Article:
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bastiat
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« Reply #5 on: December 10, 2011, 10:51:13 PM »

Using my secular cap I would say determinism is surely correct but there is no reason that should spoil the ride
Religiously, this is far more complicated. I would say we are divinely endowed with some degree of free will, but we still behave predictably and in a way influenced by physical factors. 
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Pygar
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« Reply #6 on: December 11, 2011, 12:52:39 AM »

I've never found free will to be incompatible with atheism.  If anything, I think the notion of an omniscient, omnipotent god contradicts the idea of free will.
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Alricaus
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« Reply #7 on: December 11, 2011, 01:31:51 PM »

I've never found free will to be incompatible with atheism.  If anything, I think the notion of an omniscient, omnipotent god contradicts the idea of free will.

How do you explain free will without god (or with a materisalist view) ? The only theory I know that is materialist and believe in free will is the theory of emergence (well this is the translation of théorie de l'émergence in French. I don't know if it's the correct translation ...).

This theory propose that our cerebral state give rise to a mental state that as some qualities of having a causal power on the physics (the cerebral state). Personnaly I believe that :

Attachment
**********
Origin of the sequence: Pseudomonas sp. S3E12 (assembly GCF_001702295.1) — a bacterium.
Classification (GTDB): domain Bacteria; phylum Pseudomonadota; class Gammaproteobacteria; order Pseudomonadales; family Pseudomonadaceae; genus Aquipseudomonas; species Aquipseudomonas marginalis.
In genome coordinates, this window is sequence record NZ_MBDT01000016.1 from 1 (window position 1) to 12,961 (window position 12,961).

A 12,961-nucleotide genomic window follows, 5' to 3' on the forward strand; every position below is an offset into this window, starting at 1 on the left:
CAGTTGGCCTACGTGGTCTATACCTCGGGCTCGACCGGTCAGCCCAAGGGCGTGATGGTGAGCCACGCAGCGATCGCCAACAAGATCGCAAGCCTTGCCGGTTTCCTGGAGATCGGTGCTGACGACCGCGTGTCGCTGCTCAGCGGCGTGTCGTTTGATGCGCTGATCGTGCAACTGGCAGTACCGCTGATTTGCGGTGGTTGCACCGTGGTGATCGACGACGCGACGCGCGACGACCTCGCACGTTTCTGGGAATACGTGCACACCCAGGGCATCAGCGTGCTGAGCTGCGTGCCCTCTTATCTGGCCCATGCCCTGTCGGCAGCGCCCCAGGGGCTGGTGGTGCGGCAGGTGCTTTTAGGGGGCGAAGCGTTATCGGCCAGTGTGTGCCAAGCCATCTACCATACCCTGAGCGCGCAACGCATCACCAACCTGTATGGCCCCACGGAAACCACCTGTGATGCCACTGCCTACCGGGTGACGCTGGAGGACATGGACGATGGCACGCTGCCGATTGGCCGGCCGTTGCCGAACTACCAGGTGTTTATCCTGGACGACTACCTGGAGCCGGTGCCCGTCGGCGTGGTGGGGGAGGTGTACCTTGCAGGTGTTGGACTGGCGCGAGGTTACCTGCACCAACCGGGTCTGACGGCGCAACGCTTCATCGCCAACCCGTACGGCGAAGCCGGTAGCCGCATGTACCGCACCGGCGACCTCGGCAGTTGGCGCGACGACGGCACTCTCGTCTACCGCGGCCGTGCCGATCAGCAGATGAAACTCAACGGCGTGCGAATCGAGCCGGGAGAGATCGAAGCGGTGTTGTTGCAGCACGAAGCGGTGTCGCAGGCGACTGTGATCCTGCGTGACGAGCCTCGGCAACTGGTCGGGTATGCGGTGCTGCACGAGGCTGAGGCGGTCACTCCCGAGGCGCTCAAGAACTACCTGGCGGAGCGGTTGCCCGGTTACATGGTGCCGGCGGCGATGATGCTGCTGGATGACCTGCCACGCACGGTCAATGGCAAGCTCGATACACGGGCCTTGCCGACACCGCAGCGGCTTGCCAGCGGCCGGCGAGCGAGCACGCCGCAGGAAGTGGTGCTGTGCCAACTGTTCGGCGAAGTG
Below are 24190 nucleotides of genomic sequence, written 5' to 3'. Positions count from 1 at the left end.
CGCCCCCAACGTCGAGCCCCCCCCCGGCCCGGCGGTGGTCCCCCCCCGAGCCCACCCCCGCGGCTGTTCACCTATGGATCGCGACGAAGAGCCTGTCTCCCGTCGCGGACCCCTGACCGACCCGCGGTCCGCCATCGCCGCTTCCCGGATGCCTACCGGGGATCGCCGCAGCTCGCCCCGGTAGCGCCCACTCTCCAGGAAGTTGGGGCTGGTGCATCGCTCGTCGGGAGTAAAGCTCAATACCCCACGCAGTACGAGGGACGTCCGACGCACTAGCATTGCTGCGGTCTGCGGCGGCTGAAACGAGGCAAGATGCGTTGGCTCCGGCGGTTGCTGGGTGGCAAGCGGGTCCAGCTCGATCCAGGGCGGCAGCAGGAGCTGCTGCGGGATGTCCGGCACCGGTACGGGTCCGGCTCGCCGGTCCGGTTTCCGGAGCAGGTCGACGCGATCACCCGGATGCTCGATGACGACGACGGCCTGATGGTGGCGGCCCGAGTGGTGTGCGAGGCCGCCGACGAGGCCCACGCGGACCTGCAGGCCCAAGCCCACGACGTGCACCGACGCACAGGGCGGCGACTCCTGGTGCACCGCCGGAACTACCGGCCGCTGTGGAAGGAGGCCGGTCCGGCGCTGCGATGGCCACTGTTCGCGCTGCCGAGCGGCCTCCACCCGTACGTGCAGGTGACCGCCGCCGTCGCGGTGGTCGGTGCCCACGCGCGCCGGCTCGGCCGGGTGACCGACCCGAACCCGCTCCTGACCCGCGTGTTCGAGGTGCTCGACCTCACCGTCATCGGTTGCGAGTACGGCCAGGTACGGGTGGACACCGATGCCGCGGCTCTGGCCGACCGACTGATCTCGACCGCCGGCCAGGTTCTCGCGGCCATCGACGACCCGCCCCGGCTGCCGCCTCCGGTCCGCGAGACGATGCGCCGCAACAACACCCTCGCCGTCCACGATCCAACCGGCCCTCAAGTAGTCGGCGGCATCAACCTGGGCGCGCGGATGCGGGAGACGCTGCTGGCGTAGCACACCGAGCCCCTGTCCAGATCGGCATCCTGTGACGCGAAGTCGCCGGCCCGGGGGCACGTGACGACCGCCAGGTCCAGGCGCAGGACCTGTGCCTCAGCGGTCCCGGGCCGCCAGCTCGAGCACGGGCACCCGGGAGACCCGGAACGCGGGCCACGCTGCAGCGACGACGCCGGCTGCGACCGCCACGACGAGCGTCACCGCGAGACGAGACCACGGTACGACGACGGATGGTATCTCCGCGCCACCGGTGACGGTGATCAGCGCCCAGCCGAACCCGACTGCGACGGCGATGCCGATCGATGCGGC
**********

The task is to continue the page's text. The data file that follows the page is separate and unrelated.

Cerebral state = Mental state.

Like JustSaynoToStatism wrote it, the study of brain damage (and others as well) tend to contradict the emergence theory (they are also some theoritical problems with this theory).
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Freya
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« Reply #8 on: December 11, 2011, 01:34:27 PM »

I really don't care. I'm going to believe I have free will because it makes me feel better. If determinism is truth then theres not much I can do about it either, can I?
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Alricaus
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« Reply #9 on: December 11, 2011, 06:27:44 PM »

I really don't care. I'm going to believe I have free will because it makes me feel better. If determinism is truth then theres not much I can do about it either, can I?

Indeed!

In fact, if determinism is true, the fact that you don't believe it is the consequence of determinism (in other words, the fact that you believe or not in determinism isn't in your control).
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Freya
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« Reply #10 on: December 11, 2011, 06:41:22 PM »

Indeed!

In fact, if determinism is true, the fact that you don't believe it is the consequence of determinism (in other words, the fact that you believe or not in determinism isn't in your control).


I do think there is a certain credability to it, there is lots of evidence to support it. I just don't see it as useful to think about it or dig into it. I also don't want to accept it.
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victim77
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« Reply #11 on: December 11, 2011, 10:00:50 PM »

I always think about determinism in relation to time. (Warning-I am not responsible if your head explodes). So, IF time is just another dimension that you can travel through like the 1st-3rd dimensions, then everything you do has already happened, so your choices are obviously predetermined. So you cannot say for sure that we have free will, since there is a chance that we will find a way to travel through time. But, there is also the argument that if in the future they have found a way to time travel, then surely they already would have gone back in time and screwed with us. Personally, I find thinking too much about that sort of thing a waste of time